Every cultural mode of thought has its own concept of market, competition, economy in general, property, collectivity goods, trust and decency. Unless we understand, and respect, those modes of thought, we are not entitled to superimpose our concept of market and competition, and our understanding of economy, belonging and efficient behavior upon other, non-Western, cultures. Doing so leads to cross cultural misuses, confusion, and strife.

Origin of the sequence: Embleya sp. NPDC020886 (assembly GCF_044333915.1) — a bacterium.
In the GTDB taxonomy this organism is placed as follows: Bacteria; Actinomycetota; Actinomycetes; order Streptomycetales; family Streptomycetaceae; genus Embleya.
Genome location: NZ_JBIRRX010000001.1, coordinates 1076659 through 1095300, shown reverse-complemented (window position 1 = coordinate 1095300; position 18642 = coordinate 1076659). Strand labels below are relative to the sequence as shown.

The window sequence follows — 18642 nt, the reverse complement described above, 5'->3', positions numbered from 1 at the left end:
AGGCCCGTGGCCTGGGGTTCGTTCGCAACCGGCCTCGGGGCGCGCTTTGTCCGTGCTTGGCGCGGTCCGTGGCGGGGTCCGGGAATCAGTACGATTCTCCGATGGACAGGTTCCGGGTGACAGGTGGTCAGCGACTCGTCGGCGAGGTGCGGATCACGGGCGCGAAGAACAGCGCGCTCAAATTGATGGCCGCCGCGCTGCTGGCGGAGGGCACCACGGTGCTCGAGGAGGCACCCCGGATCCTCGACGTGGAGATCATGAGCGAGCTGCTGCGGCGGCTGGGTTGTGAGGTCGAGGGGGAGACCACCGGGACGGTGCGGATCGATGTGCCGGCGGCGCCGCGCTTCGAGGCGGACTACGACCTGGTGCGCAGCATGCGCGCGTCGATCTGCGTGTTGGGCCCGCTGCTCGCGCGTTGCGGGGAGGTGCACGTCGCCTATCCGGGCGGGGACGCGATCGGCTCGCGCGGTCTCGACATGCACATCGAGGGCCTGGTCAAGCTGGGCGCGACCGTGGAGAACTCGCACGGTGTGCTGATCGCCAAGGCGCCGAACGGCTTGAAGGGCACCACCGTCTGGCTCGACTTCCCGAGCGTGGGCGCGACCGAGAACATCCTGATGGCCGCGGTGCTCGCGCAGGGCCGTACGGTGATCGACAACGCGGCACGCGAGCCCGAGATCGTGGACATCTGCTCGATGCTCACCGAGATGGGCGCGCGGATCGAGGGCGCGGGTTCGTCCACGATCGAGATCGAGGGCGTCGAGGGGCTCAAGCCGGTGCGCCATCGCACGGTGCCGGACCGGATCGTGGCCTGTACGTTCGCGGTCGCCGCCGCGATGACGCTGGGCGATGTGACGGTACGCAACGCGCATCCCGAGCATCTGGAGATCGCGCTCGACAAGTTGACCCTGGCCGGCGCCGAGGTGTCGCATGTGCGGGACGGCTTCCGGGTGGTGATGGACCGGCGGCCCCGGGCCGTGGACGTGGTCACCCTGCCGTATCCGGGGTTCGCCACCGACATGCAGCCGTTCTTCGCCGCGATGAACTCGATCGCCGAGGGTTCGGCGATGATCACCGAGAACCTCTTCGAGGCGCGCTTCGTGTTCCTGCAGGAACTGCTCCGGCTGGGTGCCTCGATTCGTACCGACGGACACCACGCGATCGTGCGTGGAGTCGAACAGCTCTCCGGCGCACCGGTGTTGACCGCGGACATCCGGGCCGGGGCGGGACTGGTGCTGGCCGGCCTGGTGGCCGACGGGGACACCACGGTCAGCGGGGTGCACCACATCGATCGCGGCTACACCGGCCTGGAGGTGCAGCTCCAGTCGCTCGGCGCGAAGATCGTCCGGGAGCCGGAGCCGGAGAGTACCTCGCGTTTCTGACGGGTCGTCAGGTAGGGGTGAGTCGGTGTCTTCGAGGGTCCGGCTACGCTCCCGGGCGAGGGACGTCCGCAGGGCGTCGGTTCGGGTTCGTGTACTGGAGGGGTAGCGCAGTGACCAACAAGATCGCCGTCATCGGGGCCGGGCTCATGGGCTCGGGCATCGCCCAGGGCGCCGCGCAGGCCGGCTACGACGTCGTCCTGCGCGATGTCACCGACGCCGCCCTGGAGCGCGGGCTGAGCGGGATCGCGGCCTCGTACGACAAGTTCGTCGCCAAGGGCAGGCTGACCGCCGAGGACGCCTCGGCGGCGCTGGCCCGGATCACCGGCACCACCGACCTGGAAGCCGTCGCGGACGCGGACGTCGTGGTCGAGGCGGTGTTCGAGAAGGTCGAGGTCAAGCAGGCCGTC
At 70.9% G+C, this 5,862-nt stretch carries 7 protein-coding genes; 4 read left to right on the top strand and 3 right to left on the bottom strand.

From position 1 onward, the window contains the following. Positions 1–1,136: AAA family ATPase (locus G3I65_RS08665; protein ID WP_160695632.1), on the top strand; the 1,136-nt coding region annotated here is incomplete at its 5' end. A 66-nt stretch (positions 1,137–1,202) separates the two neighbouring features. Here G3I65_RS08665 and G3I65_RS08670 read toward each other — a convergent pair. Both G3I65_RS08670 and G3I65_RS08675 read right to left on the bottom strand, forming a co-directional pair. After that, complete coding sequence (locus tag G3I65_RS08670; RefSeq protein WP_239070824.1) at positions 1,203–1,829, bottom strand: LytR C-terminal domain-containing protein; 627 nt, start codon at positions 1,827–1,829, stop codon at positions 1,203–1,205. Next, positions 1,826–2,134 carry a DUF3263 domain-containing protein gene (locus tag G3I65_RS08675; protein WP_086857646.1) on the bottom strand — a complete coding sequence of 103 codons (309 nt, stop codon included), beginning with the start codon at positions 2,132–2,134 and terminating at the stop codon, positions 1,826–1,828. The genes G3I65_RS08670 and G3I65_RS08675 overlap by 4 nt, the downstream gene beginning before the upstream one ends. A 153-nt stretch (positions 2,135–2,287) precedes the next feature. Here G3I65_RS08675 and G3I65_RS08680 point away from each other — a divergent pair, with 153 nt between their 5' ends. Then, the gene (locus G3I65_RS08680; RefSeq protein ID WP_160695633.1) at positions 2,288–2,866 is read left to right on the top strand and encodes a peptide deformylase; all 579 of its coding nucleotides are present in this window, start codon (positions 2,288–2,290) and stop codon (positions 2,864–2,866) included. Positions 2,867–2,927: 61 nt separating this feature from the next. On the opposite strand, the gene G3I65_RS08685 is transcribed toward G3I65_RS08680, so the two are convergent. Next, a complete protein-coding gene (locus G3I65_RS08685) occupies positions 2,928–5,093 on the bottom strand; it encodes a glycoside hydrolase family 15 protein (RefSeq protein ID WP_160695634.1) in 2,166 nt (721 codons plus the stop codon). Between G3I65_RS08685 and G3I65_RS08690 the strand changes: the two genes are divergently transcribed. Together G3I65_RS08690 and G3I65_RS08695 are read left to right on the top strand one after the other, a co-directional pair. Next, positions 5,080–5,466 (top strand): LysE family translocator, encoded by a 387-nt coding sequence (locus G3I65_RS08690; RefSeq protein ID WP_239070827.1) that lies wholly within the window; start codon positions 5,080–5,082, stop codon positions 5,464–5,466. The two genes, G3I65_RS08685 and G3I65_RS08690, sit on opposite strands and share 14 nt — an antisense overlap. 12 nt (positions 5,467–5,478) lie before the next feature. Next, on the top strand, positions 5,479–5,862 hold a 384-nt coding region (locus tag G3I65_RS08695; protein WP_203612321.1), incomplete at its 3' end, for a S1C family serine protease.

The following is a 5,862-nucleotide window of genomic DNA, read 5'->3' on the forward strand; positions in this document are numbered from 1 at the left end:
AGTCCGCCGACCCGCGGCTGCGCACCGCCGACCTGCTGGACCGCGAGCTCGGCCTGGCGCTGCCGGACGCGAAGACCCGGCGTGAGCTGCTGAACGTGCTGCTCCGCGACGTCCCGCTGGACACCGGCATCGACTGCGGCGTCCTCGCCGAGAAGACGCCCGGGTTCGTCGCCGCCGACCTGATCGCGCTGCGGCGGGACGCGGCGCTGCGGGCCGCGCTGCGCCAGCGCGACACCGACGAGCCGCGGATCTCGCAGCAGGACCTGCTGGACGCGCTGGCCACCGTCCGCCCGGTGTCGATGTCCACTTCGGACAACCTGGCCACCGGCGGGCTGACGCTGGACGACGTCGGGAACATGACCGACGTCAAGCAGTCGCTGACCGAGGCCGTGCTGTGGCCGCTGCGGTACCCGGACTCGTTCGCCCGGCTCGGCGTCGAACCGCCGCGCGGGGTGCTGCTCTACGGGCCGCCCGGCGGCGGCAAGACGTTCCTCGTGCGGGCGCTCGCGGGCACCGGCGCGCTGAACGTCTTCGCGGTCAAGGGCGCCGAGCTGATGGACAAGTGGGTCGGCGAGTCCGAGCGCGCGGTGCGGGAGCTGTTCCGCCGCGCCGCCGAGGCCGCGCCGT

This article discusses the parallel development and diverging trends on modern competition law. On the one hand, we seem to be heading to a soft convergence in the theory and practice (with efficiency as a core principle) of competition law. On the other hand, developing countries advocate a different competition law language: the language of development that goes beyond a mere focus on efficiency. This is true when we look at the goals of competition law in developing countries, which often encompass non-economic objectives, such as public interest, fairness, competitiveness of Small and Medium Sized Enterprises (SMEs), and preservation of employment. A growing scholarship has also started do discuss a different paradigm of competition law in developing countries that takes into account their development concerns. This paper argues that although efficiency is very relevant in the context of developing countries, it should be applied in a broader context, taking into account non-economic goals such as redistribution and inclusiveness in order to achieve an 'efficient development.' The impact of a dual language on a potential international framework on competition law is also discussed.World Competition